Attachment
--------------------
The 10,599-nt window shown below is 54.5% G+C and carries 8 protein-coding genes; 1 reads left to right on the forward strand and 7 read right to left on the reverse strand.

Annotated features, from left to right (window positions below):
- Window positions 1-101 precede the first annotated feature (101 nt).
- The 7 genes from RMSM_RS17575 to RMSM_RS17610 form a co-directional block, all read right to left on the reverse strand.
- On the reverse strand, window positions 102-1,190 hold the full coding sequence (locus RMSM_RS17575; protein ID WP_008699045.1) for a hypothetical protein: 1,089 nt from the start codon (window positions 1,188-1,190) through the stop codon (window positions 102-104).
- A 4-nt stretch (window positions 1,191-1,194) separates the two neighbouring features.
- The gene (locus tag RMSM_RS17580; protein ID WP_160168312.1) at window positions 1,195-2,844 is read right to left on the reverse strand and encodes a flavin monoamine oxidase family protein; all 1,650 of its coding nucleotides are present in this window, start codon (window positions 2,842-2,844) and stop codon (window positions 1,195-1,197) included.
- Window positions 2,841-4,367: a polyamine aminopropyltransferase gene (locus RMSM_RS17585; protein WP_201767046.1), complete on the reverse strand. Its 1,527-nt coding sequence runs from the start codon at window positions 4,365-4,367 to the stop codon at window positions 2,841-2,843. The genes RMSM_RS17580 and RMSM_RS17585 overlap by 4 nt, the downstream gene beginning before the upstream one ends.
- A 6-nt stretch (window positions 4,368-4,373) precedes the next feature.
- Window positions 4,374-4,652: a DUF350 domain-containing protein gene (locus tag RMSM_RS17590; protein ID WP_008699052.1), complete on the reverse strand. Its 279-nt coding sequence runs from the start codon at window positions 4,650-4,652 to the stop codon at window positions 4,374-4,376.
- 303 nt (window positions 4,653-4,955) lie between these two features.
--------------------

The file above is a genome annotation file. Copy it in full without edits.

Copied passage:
The 10,599-nt window shown below is 54.5% G+C and carries 8 protein-coding genes; 1 reads left to right on the forward strand and 7 read right to left on the reverse strand.

Annotated features, from left to right (window positions below):
- Window positions 1-101 precede the first annotated feature (101 nt).
- The 7 genes from RMSM_RS17575 to RMSM_RS17610 form a co-directional block, all read right to left on the reverse strand.
- On the reverse strand, window positions 102-1,190 hold the full coding sequence (locus RMSM_RS17575; protein ID WP_008699045.1) for a hypothetical protein: 1,089 nt from the start codon (window positions 1,188-1,190) through the stop codon (window positions 102-104).
- A 4-nt stretch (window positions 1,191-1,194) separates the two neighbouring features.
- The gene (locus tag RMSM_RS17580; protein ID WP_160168312.1) at window positions 1,195-2,844 is read right to left on the reverse strand and encodes a flavin monoamine oxidase family protein; all 1,650 of its coding nucleotides are present in this window, start codon (window positions 2,842-2,844) and stop codon (window positions 1,195-1,197) included.
- Window positions 2,841-4,367: a polyamine aminopropyltransferase gene (locus RMSM_RS17585; protein WP_201767046.1), complete on the reverse strand. Its 1,527-nt coding sequence runs from the start codon at window positions 4,365-4,367 to the stop codon at window positions 2,841-2,843. The genes RMSM_RS17580 and RMSM_RS17585 overlap by 4 nt, the downstream gene beginning before the upstream one ends.
- A 6-nt stretch (window positions 4,368-4,373) precedes the next feature.
- Window positions 4,374-4,652: a DUF350 domain-containing protein gene (locus tag RMSM_RS17590; protein ID WP_008699052.1), complete on the reverse strand. Its 279-nt coding sequence runs from the start codon at window positions 4,650-4,652 to the stop codon at window positions 4,374-4,376.
- 303 nt (window positions 4,653-4,955) lie between these two features.